BOGOTA (Reuters) - Colombia has arrested 27 people accused of belonging to four smuggling networks which recruited youths to swallow drug trafficking cash profits and bring them into the South American country from Mexico, the police said on Thursday.
The money was wrapped in capsules made from latex gloves and consisted of funds from unidentified Mexican cartels. The cash was in exchange for cocaine sent by Colombian crime gangs, National Liberation Army (ELN) rebels and dissidents from the Revolutionary Armed Forces of Colombia (FARC), which demobilized last year.
The smuggling networks were broken up with help from the U.S. Immigration and Customs Enforcement agency, the police said.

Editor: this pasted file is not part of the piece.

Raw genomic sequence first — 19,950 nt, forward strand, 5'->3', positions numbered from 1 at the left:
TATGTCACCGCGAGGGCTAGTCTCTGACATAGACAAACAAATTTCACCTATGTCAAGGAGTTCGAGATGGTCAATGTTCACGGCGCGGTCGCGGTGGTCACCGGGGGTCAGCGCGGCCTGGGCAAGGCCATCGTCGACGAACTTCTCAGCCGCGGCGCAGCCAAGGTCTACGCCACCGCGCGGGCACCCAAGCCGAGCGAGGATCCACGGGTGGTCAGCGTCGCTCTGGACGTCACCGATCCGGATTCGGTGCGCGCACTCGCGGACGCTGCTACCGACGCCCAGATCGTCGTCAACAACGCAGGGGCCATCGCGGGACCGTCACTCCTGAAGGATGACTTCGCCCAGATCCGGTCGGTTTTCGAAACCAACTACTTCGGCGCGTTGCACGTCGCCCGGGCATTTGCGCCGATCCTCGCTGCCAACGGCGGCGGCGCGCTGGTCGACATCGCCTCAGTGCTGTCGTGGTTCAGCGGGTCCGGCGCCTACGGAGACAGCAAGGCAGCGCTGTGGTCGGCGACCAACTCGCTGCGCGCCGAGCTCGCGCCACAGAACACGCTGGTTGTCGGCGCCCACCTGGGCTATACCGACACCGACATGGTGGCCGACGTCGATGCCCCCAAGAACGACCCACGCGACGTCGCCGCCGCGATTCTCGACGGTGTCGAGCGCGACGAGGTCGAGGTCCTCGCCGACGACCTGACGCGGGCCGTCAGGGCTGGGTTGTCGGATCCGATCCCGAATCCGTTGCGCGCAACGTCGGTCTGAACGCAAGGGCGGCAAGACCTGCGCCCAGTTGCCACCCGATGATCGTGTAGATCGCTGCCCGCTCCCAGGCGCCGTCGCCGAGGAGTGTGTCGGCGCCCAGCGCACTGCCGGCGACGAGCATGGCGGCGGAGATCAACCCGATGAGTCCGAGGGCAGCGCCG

The networks would recruit unemployed and poor young people to travel to Mexico and then ingest between 80 and 120 capsules of money before returning to Colombia, said General Jorge Hernando Nieto, the head of the national police.
“With each ingestion they could bring in up to $40,000, there’s even a case where they brought in $75,000 in one traveler,” Nieto told journalists. “The confiscated money in this investigation reaches $11 million.”
One of those captured had traveled between Colombia and Mexico 250 times since 2015, he said.
Colombia is the world’s top producer of cocaine, the majority of which is sent to Mexican cartels, which largely control its distribution. Colombia’s cocaine output is around 1,000 tons annually, according to security sources.
Reporting by Luis Jaime Acosta; Writing by Julia Symmes Cobb; Editing by Helen Murphy and Rosalba O'Brien